Substantial anecdotal evidence and some research indicate that therapeutic riding for people with disabilities has a positive impact on mental health. There is similar evidence showing that equine programs that include a psychotherapeutic component also have a positive impact. However, much of the existing research has many methodological problems, the most common being the absence of a comparison or control group. Therefore the present study investigated the mental health benefits of therapeutic riding for people with disabilities in comparison to therapeutic skiing for people with disabilities. The age range of participants was 16 to 70 years. They had a wide range of physical disabilities. In a quasi-experimental pre-test post-test design, all participants completed The Beck Depression Inventory, The Beck Anxiety Inventory, and The Rosenberg Self-Esteem Scale. They also completed an adjective checklist, consisting of 26 items that focused on mood, emotion, and sense of self. Open-ended interviews were conducted with a subset of riders. In addition, the riders completed the Pet Attitude Scale (PAS-M). Scores on the PAS-M were not related to the three psychometric measures. Both groups improved on the three psychometric measures during the course of their respective programs. Although the improvement was statistically significant, it was not clinically significant. Contrary to the hypothesis, there was no difference in improvement between riders and skiers on these measures. However, on the adjective checklist riders felt more positive regarding 21 of the 26 items, and of those 21, eight were statistically significant. The interview data suggest that the riding program improves motivation, relationship building, and self-esteem. Although these results must be interpreted with caution, due to the exploratory nature of the checklist and the interviews, they suggest that equine activities have a positive impact for people with disabilities and may have a greater impact than other activities for some aspects of mental health. However, the positive impact may be related to general wellbeing rather than psychopathology per se.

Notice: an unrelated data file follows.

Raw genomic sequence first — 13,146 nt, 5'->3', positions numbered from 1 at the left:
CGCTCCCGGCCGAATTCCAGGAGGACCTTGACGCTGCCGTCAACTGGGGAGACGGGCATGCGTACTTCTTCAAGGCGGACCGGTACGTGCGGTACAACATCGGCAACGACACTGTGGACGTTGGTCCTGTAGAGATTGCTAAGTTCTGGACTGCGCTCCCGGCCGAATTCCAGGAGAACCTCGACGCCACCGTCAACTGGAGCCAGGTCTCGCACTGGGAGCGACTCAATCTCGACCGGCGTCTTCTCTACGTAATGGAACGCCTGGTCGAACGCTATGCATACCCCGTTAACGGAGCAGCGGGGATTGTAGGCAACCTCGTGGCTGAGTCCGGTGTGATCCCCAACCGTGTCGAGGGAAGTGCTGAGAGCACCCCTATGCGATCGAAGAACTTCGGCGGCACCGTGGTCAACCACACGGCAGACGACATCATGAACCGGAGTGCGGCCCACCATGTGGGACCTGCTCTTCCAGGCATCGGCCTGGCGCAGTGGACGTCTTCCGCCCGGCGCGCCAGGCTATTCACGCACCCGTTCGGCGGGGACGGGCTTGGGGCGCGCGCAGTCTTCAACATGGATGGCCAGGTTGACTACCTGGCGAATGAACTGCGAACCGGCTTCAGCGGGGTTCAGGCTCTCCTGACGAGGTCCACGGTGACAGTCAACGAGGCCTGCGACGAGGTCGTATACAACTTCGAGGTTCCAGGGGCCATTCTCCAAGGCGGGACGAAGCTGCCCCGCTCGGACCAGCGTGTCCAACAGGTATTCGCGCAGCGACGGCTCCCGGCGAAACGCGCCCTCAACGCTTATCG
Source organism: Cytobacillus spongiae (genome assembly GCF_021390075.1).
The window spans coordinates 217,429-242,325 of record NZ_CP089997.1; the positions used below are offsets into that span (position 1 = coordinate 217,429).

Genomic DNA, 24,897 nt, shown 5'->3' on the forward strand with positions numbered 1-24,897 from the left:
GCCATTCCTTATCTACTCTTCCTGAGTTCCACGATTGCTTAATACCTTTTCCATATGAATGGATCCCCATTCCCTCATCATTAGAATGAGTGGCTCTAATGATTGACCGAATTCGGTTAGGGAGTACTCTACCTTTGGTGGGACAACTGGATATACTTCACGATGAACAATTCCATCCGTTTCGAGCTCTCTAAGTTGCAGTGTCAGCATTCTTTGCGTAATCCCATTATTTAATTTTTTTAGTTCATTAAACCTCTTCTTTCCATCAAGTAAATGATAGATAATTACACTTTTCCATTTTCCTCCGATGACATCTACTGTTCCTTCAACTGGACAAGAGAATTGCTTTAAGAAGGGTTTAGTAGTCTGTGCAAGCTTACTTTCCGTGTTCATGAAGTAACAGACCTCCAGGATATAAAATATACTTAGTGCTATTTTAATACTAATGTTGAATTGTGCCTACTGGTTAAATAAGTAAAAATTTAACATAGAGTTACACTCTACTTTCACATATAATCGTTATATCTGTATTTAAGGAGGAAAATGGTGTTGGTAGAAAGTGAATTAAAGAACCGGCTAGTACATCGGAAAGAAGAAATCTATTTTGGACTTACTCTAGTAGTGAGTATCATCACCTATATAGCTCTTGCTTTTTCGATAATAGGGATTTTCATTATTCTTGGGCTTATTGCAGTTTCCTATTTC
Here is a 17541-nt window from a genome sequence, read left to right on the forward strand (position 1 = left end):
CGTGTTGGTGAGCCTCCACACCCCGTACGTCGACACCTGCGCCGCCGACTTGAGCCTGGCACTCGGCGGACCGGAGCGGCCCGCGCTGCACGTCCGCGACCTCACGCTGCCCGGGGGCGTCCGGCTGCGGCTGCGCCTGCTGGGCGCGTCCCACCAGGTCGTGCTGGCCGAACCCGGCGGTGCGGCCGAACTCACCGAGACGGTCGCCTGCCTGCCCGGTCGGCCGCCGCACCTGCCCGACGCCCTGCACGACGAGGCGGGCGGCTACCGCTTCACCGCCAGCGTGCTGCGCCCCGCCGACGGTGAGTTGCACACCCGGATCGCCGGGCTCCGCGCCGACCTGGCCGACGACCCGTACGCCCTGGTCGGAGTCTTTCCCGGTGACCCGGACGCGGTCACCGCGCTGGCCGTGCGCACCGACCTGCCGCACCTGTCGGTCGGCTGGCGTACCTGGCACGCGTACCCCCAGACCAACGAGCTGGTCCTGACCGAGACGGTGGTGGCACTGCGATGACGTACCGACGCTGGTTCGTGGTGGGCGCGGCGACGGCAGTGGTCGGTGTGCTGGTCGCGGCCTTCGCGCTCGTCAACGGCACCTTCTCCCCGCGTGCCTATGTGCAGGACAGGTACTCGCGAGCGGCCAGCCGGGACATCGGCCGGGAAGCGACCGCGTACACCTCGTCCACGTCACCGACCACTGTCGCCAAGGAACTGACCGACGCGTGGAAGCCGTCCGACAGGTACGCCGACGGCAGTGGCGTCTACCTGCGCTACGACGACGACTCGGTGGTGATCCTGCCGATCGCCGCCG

|Author Address||Department of Applied Psychology and Human Development, Ontario Institute for Studies in Education, University of Toronto, 252 Bloor St., W., Toronto, Ontario, L5S 1V6, Canada.firstname.lastname@example.org|
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